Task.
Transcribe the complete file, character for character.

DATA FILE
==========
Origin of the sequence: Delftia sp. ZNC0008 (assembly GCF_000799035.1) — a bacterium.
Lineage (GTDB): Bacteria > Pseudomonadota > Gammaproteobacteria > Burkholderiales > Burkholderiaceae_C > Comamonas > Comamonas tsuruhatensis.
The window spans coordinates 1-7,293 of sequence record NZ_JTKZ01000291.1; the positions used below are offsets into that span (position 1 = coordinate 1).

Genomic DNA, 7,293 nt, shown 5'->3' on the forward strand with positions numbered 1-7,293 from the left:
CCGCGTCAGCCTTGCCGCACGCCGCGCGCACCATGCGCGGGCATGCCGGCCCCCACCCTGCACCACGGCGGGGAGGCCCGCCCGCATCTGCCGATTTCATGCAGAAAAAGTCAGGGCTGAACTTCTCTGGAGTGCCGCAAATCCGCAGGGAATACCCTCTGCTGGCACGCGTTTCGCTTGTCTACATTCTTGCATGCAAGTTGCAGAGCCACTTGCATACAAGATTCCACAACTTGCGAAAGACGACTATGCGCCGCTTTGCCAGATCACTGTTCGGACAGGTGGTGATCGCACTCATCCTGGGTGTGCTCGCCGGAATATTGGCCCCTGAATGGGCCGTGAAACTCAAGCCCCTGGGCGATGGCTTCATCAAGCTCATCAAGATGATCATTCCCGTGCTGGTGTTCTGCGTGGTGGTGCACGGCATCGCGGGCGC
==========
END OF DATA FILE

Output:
Origin of the sequence: Delftia sp. ZNC0008 (assembly GCF_000799035.1) — a bacterium.
Lineage (GTDB): Bacteria > Pseudomonadota > Gammaproteobacteria > Burkholderiales > Burkholderiaceae_C > Comamonas > Comamonas tsuruhatensis.
The window spans coordinates 1-7,293 of sequence record NZ_JTKZ01000291.1; the positions used below are offsets into that span (position 1 = coordinate 1).

Genomic DNA, 7,293 nt, shown 5'->3' on the forward strand with positions numbered 1-7,293 from the left:
CCGCGTCAGCCTTGCCGCACGCCGCGCGCACCATGCGCGGGCATGCCGGCCCCCACCCTGCACCACGGCGGGGAGGCCCGCCCGCATCTGCCGATTTCATGCAGAAAAAGTCAGGGCTGAACTTCTCTGGAGTGCCGCAAATCCGCAGGGAATACCCTCTGCTGGCACGCGTTTCGCTTGTCTACATTCTTGCATGCAAGTTGCAGAGCCACTTGCATACAAGATTCCACAACTTGCGAAAGACGACTATGCGCCGCTTTGCCAGATCACTGTTCGGACAGGTGGTGATCGCACTCATCCTGGGTGTGCTCGCCGGAATATTGGCCCCTGAATGGGCCGTGAAACTCAAGCCCCTGGGCGATGGCTTCATCAAGCTCATCAAGATGATCATTCCCGTGCTGGTGTTCTGCGTGGTGGTGCACGGCATCGCGGGCGC